In the short history of nanotechnology venture investing, no startup compares in name recognition to Nanosys. But for the company’s early stage backers, that caché hasn’t translated into bankable returns.
The company that analysts had pegged to be the Netscape of nano dashed hopes of IPO fortunes in August 2004 when it withdrew a planned $100 million offering due to “volatility of the public capital markets.”
Today, its prospects for venturing into the public markets look little better. For one, its storied founder and executive chairman, Larry Bock, left in December for “personal reasons,” says Peter Garcia, chief financial officer of the Palo Alto, Calif.-based company. Bock could not be reached for comment. According to his personal blog, he is currently spending a year abroad with his family and taking science and engineering courses at Imperial College in London.
And while Nanosys has a stable of about 430 patents and patent applications pertaining principally to fabrication of nanostructures from six inorganic materials, it still has no revenue from the sale of actual products. To that end, Nanosys is working on fuel cells and flat panel displays with Sharp, nonvolatile memory with Intel, and solar cells and other applications with U.S. government agencies.
Just last month, Nanosys announced it is collaborating with Japanese mobile giant NTT DoCoMo to develop what Garcia describes as “next generation antenna technology” for mobile phone applications in Japan. As part of the deal, DoCoMo Capital, a subsidiary of NTT DoCoMo, also made an undisclosed equity investment in Nanosys.
I don’t think anyone will admit to a $60 million or $70 million mistake, at least in the VC community.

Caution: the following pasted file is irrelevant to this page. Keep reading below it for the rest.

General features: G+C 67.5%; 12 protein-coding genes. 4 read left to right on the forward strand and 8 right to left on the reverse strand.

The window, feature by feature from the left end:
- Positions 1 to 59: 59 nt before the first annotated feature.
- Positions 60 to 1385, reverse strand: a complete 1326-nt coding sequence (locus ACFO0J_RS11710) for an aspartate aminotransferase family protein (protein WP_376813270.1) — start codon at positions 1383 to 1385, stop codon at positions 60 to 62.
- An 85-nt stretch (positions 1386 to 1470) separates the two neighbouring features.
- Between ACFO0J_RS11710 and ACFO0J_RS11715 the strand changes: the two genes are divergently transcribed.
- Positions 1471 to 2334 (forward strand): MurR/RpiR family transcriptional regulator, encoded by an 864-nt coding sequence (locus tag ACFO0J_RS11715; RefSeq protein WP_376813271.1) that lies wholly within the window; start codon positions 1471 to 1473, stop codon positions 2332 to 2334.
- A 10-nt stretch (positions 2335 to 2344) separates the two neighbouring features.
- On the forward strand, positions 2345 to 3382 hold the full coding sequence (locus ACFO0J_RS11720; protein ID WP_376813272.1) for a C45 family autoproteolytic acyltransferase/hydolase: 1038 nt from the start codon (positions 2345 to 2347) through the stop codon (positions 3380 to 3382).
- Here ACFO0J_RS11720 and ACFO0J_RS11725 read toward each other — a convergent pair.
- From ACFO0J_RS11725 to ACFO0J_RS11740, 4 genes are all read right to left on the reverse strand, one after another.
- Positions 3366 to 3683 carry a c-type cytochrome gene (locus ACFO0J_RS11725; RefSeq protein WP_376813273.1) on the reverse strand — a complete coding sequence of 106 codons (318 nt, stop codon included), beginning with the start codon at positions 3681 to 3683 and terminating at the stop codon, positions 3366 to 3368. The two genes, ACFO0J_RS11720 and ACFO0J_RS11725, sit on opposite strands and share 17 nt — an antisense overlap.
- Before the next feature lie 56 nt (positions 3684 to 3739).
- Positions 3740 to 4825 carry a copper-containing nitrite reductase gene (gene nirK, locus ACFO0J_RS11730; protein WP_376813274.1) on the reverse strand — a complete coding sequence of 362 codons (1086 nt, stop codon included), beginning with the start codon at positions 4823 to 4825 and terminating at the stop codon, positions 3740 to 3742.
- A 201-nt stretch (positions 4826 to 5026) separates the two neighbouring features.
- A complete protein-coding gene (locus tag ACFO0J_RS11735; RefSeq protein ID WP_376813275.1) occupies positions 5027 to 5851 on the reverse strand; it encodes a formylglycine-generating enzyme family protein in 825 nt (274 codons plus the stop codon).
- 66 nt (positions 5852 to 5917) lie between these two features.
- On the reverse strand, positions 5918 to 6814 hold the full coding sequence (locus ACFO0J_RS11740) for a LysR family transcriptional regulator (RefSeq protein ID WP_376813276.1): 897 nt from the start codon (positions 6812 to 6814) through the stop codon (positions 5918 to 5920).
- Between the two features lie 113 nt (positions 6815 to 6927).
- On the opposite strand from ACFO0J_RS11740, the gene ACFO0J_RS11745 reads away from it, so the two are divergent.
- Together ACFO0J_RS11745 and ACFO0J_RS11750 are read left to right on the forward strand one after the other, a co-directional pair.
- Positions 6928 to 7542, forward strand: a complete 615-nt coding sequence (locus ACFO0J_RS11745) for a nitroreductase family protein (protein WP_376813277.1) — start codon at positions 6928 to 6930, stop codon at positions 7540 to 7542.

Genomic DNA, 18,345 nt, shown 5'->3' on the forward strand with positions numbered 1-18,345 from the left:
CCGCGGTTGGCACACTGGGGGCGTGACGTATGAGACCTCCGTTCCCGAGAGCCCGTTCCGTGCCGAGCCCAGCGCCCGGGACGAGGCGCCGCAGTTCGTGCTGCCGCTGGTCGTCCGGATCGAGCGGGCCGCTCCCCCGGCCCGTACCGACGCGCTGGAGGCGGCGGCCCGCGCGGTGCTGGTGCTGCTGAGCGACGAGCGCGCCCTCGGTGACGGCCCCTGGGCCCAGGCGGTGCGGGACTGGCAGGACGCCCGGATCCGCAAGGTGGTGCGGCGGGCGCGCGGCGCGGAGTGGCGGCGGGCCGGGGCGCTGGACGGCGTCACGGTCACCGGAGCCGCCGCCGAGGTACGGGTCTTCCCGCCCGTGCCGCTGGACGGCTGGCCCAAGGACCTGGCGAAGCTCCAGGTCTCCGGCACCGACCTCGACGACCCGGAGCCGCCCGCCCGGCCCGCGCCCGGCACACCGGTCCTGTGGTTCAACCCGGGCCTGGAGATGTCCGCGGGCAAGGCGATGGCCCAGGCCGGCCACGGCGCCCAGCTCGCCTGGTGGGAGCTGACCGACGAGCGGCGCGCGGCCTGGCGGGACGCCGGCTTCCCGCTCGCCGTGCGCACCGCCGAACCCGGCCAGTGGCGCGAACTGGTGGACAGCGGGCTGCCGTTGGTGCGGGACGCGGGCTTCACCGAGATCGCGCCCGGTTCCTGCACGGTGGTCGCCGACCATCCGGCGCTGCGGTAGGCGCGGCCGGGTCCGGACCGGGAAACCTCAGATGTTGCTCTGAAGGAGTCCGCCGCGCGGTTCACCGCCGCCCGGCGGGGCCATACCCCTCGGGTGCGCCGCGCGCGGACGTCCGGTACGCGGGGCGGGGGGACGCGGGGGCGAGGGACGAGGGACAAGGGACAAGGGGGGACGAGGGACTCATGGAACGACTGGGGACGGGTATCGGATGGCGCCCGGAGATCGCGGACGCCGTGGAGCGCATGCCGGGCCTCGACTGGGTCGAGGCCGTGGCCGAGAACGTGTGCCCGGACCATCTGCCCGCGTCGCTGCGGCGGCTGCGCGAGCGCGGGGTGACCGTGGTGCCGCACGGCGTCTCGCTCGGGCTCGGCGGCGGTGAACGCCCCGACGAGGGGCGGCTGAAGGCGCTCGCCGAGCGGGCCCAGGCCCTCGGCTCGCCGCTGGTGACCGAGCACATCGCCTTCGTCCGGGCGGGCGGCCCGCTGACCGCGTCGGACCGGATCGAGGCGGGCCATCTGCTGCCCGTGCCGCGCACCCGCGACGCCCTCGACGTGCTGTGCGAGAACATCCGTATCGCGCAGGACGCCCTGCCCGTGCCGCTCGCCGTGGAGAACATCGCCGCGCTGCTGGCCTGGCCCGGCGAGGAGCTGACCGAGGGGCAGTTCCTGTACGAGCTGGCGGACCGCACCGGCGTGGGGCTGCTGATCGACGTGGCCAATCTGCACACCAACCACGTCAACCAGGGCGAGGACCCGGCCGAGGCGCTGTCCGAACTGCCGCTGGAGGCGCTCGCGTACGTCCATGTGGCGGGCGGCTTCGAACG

Tim Harper, Founder, Cientifica
It isn’t clear if Nanosys will need to raise more venture backing. It has raised a total of $95 million in four rounds since 2001, according to Thomson Financial (publisher of VCJ). The company raised its last round, $40 million, in November 2005 from 20 investors, including Arch Venture Partners, Eastman Kodak, Lux Capital and Polaris Venture Partners. It then received an undisclosed investment about a year ago from Nanostart, a publicly traded nanotech investment company based in Frankfurt, Germany.
The last funding round was an indication that VCs see “a big opportunity” with Nanosys, says Clint Bybee, a partner at Arch Venture Partners and a Nanosys board member. He describes the company’s strategy as a platform approach, taking an IP portfolio related to non-carbon nanomaterials and applying it to developing products across a broad range of industries.
Tim Harper, founder of nanotech research firm Cientifica, says VCs were drawn to Nanosys largely due to Bock’s clout. The former Nanosys chief has been founder, CEO and co-founder of close to a dozen biotech firms that today collectively represent billions of dollars in market capitalization. The combination of a proven leader, a hot sector and a generous IP portfolio proved more than VCs could resist, he says.
Notes Harper: “I don’t think anyone will admit to a $60 million or $70 million mistake, at least in the VC community, but it’s almost as if no one stopped to ask: ‘Well, what do you do?”’ —Joanna Glasner